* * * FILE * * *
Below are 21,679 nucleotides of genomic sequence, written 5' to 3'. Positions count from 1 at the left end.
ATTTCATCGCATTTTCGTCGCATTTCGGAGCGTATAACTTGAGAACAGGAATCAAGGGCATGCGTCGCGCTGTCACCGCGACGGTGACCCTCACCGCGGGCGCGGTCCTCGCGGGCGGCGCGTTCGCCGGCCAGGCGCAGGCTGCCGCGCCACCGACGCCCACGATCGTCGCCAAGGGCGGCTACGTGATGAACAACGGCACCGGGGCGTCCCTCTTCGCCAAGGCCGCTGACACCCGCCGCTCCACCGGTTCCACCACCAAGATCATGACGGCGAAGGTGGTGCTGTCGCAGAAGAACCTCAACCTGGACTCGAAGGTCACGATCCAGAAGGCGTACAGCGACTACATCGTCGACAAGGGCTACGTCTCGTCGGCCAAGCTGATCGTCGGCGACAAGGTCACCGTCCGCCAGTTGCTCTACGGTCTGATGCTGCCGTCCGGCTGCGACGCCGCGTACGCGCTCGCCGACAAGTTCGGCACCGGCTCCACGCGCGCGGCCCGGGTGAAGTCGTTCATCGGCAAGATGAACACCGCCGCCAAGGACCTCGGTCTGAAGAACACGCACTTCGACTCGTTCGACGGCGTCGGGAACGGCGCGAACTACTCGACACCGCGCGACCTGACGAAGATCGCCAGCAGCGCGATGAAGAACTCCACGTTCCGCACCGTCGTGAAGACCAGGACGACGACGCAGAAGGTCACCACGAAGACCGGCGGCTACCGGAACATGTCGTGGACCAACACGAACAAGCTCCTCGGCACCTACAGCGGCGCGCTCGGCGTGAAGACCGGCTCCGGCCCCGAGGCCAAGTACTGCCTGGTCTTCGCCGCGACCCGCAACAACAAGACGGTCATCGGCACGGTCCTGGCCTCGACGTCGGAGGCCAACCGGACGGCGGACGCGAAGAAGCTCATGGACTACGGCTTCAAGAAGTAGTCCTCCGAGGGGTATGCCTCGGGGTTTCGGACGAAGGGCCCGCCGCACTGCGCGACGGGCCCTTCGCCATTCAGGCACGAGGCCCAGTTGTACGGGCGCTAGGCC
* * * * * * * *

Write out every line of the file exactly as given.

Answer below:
Below are 21,679 nucleotides of genomic sequence, written 5' to 3'. Positions count from 1 at the left end.
ATTTCATCGCATTTTCGTCGCATTTCGGAGCGTATAACTTGAGAACAGGAATCAAGGGCATGCGTCGCGCTGTCACCGCGACGGTGACCCTCACCGCGGGCGCGGTCCTCGCGGGCGGCGCGTTCGCCGGCCAGGCGCAGGCTGCCGCGCCACCGACGCCCACGATCGTCGCCAAGGGCGGCTACGTGATGAACAACGGCACCGGGGCGTCCCTCTTCGCCAAGGCCGCTGACACCCGCCGCTCCACCGGTTCCACCACCAAGATCATGACGGCGAAGGTGGTGCTGTCGCAGAAGAACCTCAACCTGGACTCGAAGGTCACGATCCAGAAGGCGTACAGCGACTACATCGTCGACAAGGGCTACGTCTCGTCGGCCAAGCTGATCGTCGGCGACAAGGTCACCGTCCGCCAGTTGCTCTACGGTCTGATGCTGCCGTCCGGCTGCGACGCCGCGTACGCGCTCGCCGACAAGTTCGGCACCGGCTCCACGCGCGCGGCCCGGGTGAAGTCGTTCATCGGCAAGATGAACACCGCCGCCAAGGACCTCGGTCTGAAGAACACGCACTTCGACTCGTTCGACGGCGTCGGGAACGGCGCGAACTACTCGACACCGCGCGACCTGACGAAGATCGCCAGCAGCGCGATGAAGAACTCCACGTTCCGCACCGTCGTGAAGACCAGGACGACGACGCAGAAGGTCACCACGAAGACCGGCGGCTACCGGAACATGTCGTGGACCAACACGAACAAGCTCCTCGGCACCTACAGCGGCGCGCTCGGCGTGAAGACCGGCTCCGGCCCCGAGGCCAAGTACTGCCTGGTCTTCGCCGCGACCCGCAACAACAAGACGGTCATCGGCACGGTCCTGGCCTCGACGTCGGAGGCCAACCGGACGGCGGACGCGAAGAAGCTCATGGACTACGGCTTCAAGAAGTAGTCCTCCGAGGGGTATGCCTCGGGGTTTCGGACGAAGGGCCCGCCGCACTGCGCGACGGGCCCTTCGCCATTCAGGCACGAGGCCCAGTTGTACGGGCGCTAGGCC